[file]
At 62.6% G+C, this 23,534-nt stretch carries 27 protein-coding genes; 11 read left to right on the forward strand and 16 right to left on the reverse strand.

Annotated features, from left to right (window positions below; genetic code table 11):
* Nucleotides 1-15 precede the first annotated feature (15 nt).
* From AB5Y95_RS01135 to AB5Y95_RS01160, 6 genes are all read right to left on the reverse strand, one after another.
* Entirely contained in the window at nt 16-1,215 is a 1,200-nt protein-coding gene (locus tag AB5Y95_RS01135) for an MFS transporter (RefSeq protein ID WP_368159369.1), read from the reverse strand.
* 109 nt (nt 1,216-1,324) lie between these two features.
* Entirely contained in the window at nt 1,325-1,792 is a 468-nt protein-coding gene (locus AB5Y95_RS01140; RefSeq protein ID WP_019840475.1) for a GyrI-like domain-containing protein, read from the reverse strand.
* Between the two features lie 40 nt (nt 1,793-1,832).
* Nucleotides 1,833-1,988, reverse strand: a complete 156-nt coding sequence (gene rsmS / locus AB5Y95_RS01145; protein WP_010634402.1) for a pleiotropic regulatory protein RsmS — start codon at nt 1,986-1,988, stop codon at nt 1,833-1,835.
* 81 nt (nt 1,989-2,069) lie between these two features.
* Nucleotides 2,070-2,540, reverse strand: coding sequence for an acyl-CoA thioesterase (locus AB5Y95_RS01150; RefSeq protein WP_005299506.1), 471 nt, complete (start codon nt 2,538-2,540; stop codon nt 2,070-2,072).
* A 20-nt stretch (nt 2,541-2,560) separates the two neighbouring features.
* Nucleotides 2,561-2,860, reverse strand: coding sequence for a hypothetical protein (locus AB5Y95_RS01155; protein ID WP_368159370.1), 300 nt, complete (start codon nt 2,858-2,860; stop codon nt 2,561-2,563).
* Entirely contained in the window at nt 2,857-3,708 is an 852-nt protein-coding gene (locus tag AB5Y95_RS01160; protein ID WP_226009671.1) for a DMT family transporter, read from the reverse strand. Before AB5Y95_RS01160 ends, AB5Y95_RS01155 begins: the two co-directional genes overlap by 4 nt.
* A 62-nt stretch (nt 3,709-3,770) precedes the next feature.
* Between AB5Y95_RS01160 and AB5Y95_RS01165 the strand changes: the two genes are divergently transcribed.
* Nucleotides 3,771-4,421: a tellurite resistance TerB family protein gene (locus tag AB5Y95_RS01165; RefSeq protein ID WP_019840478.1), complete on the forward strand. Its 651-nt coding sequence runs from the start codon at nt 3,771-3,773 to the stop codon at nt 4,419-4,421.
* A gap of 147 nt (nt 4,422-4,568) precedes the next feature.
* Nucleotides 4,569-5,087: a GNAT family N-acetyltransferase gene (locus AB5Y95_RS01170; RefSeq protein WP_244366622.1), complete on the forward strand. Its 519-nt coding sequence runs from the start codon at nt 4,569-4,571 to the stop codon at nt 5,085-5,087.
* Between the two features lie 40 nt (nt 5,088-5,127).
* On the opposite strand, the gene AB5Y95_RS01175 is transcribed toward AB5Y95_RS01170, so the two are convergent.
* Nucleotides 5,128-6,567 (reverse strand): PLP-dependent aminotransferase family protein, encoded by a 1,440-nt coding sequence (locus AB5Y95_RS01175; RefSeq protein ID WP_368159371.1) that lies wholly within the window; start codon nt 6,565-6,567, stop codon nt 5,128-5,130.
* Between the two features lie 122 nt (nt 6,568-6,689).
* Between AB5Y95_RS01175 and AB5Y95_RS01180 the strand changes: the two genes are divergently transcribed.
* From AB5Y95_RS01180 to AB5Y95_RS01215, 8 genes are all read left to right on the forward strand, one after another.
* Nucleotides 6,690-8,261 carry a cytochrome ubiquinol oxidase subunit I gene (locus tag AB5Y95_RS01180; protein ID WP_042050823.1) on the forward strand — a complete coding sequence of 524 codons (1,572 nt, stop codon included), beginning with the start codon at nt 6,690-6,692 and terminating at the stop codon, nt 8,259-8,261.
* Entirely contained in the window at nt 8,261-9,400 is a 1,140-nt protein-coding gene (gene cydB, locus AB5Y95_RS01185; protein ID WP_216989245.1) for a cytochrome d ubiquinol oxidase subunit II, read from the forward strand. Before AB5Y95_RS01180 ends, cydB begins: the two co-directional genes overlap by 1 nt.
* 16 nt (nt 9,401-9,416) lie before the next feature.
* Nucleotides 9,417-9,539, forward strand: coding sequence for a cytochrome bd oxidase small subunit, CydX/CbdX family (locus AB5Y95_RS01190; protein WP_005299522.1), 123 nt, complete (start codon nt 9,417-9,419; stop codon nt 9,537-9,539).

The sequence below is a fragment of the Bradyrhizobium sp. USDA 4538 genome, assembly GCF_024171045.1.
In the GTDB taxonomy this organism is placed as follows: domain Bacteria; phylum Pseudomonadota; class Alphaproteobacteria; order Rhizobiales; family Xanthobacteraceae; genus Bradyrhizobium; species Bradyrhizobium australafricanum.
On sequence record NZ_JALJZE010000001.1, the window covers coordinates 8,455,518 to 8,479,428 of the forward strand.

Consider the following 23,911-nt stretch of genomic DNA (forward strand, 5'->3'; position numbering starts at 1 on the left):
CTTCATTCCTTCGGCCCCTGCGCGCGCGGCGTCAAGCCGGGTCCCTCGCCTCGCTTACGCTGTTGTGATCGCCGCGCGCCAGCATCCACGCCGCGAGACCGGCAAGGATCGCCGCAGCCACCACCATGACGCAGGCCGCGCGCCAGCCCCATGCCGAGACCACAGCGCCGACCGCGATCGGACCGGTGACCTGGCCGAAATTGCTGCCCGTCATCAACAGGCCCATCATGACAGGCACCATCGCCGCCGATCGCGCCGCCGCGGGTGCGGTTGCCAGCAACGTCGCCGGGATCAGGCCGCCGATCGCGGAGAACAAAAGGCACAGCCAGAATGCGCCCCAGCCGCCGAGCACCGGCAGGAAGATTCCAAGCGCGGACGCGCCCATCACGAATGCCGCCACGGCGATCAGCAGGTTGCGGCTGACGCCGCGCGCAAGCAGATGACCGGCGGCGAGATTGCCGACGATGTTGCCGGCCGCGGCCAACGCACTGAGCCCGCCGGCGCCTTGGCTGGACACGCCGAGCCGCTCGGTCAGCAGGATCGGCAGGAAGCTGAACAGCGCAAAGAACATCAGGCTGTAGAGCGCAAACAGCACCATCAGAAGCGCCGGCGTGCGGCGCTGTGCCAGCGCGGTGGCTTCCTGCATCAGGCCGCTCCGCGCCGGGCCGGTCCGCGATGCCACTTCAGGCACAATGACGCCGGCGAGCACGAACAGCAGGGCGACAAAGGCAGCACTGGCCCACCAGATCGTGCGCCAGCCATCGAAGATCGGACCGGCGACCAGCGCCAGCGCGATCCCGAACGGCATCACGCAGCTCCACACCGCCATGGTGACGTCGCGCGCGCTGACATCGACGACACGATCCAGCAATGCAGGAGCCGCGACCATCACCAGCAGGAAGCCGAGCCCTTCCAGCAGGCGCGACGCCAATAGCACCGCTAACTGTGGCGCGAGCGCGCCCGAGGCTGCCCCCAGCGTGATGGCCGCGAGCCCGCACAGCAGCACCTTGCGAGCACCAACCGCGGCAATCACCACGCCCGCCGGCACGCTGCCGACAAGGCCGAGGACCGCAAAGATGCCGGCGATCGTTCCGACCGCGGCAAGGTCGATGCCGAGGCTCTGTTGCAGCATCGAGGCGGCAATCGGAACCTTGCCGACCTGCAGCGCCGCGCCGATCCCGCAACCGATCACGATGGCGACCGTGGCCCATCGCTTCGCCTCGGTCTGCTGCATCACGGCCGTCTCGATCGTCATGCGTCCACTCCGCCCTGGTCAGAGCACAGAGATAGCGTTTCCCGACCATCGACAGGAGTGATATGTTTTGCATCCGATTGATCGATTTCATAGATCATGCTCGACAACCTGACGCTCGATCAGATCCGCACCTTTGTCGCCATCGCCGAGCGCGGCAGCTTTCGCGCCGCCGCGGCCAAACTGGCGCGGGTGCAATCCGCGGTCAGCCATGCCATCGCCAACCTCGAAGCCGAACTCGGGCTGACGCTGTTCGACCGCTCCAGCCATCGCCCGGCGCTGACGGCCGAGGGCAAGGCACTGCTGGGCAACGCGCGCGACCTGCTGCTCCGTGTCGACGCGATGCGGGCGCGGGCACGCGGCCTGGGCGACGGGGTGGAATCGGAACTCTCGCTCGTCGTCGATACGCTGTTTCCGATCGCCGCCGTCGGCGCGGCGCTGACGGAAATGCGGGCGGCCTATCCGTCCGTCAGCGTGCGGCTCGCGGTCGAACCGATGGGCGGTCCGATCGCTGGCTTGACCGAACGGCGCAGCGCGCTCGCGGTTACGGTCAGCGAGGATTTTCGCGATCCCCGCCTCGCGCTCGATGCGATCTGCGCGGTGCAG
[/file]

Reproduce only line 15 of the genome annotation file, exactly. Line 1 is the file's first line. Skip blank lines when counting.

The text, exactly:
* A 62-nt stretch (nt 3,709-3,770) precedes the next feature.